In the end, humor works much like a good story, wherein the punchline is the plot twist. The unexpected answer to the audience’s question catches them off-guard, be it revealing the identity of the protagonist’s lost parents or why the chicken crossed the road. Laughter and joy can be as memorable as any other emotional reaction to a plot twist—and in today’s world, couldn’t we use just a little bit more laughter?

~Dorian

In the Presence of Other Worlds

If there’s one writing technique I’m fond of, it’s imagining alternate universes. To consider how differently events would turn out if one key concept were changed, be it one small event (Bruce Wayne was shot instead of his parents, as per one comic series) or a larger idea (what if Hollywood, but in a fantasy setting?). And if I can ever get to Stephan King levels of fame and be able to publish a story and then publish a literal AU of that same story, believe you me, I will feel like a god. Expect maniacal laughter.

Now, you may wonder why I referred to this specifically as a writing technique. I do so because imagining AUs can be useful for a variety of purposes, be it developing characters or practicing new genres without flinging oneself completely into the unknown. Imagining an alternate universe can even lead to entirely new stories, such as how the Temeraire series and the Fifty Shades of Gray books were originally AU fanfics of Master and Servant and Twilight respectively. But how exactly can imagining AUs help?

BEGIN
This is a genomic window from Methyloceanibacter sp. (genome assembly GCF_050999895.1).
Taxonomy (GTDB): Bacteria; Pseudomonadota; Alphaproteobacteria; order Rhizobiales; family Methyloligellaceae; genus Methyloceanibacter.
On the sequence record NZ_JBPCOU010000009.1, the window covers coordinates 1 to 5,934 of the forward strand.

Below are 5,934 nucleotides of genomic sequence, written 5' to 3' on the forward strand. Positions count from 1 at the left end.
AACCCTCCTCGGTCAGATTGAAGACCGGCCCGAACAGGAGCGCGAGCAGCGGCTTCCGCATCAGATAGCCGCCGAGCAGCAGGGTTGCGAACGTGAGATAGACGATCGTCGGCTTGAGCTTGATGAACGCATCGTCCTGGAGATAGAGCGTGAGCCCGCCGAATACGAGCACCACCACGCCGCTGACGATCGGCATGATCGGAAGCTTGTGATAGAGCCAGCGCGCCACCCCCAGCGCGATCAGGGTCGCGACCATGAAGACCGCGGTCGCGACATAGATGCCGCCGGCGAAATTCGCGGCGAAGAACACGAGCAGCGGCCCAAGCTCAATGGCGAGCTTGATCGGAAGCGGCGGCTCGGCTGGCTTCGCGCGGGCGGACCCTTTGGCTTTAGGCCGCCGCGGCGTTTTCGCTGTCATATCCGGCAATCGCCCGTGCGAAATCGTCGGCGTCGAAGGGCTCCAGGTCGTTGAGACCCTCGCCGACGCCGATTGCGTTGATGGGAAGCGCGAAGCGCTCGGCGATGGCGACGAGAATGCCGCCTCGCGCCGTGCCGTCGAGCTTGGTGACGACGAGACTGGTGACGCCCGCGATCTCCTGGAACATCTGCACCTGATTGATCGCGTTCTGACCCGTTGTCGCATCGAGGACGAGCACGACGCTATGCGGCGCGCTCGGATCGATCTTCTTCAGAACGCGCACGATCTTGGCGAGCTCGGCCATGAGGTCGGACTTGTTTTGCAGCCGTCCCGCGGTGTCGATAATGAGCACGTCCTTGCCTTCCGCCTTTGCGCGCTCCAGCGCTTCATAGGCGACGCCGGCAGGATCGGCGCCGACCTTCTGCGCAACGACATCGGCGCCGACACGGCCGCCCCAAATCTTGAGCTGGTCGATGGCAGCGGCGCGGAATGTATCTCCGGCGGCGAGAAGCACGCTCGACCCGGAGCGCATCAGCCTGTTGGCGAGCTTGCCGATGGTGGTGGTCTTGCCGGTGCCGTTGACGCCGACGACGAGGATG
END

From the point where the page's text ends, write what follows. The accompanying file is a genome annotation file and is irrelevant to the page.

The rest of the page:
Karmonis Lineart

Karmonis is also an occasional pincushion.

From a character perspective, I’ll use a fantasy character I’m developing as an example. Karmonis Mordai is a tiefling (i.e. looks like a satanic demon without actually being one) who was unfairly exiled from home, forced to become a ranger for hire in his travels. I ended up playing him in two different games, so one version of him found a small band of adventurers to travel with on a quest, while the other settled into a city and is now fighting to protect a larger populace of people in his new home. One setting helps me develop his faith and small-scale interactions, and another puts him in a position of power as a rebel force and weighing his impulses against the needs of his people. Developing him across two worlds with one key difference—did Karmonis overcome his guilt and allow himself to find a home—has helped me develop his character immensely.